The Forgotten: Never Explain a Mystery, Never Wake a Sleepwalker

The surreal travels of a pearl, a thief, a sleepwalker, a young man and his lover. Watch the entire short film here!
David Cairns

At around the time that the Vicomte de Noailles was dabbling in film finance with Cocteau's The Blood of a Poet and Buñuel's L'Age d'Or, another aristocrat, the Belgian duke Henri D'Ursel, adopted a pseudonym to direct and star in La perle (1929), a short surrealist fantasia owing much to the twin influences of Murnau's Nosferatu and Feuillade's Les vampires.

It's a charming and elegant (and slightly sinister) piece. We're told that the surrealists admired Feuillade partly because they saw his serials without the intertitles, which had been lost, so the plotlines, already oneiric and chancy, became even more opaque, transforming from linear thrillers into a random series of outrages. D'Ursel, following Murnau's lead in The Last Laugh, has only one letter and no intertitles at all, leaving us to more or less invent our own narrative to make sense of the dreamy events he depicts.

This much is certain (sort of): a pearl is harvested from the ocean in a Méliès-like bit of phony underwater action and is attached to a necklace. A young man buys the string of pearls, but a sexy female thief steals them. And then ensues a series of dreams, erotic encounters, mysteries, and indeed the whole thing may be embedded within another dream, and we are free to invent further dreamers outside the film who may be dreaming it, or even dreaming us.

"My Lulu, I had bought for you the most beautiful of pearls. It was stolen from me and I offered it to the thief herself out of love. You cannot forgive my unforgivable weakness. And I hope that you sleep without pain in your garden, without pain and without believing your eyes, Georges."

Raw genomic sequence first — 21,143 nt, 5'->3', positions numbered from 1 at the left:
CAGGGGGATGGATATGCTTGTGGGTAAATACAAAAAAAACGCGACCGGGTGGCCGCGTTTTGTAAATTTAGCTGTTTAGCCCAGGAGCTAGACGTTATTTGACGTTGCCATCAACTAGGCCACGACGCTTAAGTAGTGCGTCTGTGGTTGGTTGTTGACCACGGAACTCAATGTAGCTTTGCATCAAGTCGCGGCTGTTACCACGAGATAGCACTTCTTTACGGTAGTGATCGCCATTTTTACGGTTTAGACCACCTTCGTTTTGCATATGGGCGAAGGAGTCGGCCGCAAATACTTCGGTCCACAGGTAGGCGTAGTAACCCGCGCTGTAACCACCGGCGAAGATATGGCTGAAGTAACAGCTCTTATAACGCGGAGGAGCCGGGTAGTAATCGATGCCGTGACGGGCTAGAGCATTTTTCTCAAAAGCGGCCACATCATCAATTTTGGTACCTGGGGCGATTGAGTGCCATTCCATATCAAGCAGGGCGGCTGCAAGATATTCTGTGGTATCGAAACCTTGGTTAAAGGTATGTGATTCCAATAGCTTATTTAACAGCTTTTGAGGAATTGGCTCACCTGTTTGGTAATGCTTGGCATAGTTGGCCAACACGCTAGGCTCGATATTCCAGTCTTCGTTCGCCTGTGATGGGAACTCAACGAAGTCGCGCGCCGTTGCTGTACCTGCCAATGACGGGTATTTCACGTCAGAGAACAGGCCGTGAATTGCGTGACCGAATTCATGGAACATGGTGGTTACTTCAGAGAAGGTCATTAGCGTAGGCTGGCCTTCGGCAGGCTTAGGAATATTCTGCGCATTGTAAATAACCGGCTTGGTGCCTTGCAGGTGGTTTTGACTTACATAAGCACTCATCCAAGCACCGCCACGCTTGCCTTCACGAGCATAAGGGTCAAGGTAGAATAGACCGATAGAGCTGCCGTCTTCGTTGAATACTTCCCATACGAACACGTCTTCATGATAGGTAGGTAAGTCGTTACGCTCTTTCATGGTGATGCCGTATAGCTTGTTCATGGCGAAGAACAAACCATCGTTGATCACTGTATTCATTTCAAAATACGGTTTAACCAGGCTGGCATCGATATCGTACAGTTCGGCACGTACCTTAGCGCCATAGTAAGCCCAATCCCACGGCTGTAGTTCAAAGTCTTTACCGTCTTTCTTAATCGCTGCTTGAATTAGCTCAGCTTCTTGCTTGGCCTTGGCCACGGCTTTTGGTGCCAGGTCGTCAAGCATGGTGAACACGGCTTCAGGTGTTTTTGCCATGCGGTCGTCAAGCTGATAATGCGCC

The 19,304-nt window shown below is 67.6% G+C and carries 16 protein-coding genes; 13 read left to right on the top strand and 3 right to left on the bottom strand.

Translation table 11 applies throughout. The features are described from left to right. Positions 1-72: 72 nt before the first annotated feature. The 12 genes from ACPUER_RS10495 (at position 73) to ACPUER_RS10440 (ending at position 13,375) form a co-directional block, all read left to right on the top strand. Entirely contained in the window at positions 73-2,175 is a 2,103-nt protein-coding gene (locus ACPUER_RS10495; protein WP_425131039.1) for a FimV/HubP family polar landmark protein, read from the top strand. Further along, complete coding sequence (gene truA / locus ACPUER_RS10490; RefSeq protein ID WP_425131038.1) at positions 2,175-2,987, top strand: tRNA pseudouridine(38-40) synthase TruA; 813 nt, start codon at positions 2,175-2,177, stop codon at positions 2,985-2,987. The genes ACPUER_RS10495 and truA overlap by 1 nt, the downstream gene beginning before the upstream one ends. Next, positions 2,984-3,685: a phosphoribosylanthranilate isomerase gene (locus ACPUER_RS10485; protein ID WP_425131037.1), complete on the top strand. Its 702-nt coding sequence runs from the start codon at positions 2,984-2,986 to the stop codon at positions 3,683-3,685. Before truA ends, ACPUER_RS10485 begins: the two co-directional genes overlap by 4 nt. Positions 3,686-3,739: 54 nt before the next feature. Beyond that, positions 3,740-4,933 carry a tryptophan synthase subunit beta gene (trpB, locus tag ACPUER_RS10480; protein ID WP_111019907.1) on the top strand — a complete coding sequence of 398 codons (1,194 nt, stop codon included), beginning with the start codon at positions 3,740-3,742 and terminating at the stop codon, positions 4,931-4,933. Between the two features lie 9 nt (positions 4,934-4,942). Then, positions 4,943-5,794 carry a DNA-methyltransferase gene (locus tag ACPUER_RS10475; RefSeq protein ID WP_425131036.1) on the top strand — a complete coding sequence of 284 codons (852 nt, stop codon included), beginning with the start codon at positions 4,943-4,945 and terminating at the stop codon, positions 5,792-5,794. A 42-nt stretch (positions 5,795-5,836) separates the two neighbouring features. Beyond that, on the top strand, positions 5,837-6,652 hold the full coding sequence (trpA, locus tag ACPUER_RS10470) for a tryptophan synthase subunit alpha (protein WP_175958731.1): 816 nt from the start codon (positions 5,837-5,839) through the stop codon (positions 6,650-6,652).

The sudden appearance of a female somnambulist stalking the rooftops in her nightgown is genuinely startling, even though it's derived all too closely from Nosferatu. The thief in her latex catsuit deliberately recalls Musidora as Irma Vep, but it's interesting to note that (a) The 1910s were already exotically nostalgic in 1929 and (b) fashions in body shape mean that Musidora's eye-openingly outlined breasts have no real equivalent in the age of the flapper, but Kissa Kouprine (also featured in several of L'Herbier's art deco romances) makes up for that with her slinky jazz baby frame and enticingly trim buttocks, straining against their membranous covering.

The whole movie simmers with sex and kink, from the leering close-ups of stockinged thighs, to the giallo-like homicidal impulses that seize the hero. D'Ursel said he made the film "in the flush of inexperience," and one wonders if the obsessive focus on what Preston Sturges called "Topic A," albeit filtered through every kind of fetishistic displacement, was simply the attempt of an artistic young man to stage a few scenes in which he could interact intimately with glamorous women.

Whatever the excuse, the result is an alluring, at times beautiful and eerie objet d'art. I do hope it got him laid. D'Ursel promptly retired from active filmmaking, but ran avant garde film festivals in Brussels: this was his only movie.


The Forgotten is a regular Thursday column by David Cairns, author of Shadowplay.

Don't miss our latest features and interviews.

Sign up for the Notebook Weekly Edit newsletter.


Henri D'UrselThe ForgottenVideosColumns
Please sign up to add a new comment.


Notebook is a daily, international film publication. Our mission is to guide film lovers searching, lost or adrift in an overwhelming sea of content. We offer text, images, sounds and video as critical maps, passways and illuminations to the worlds of contemporary and classic film. Notebook is a MUBI publication.


If you're interested in contributing to Notebook, please see our pitching guidelines. For all other inquiries, contact the editorial team.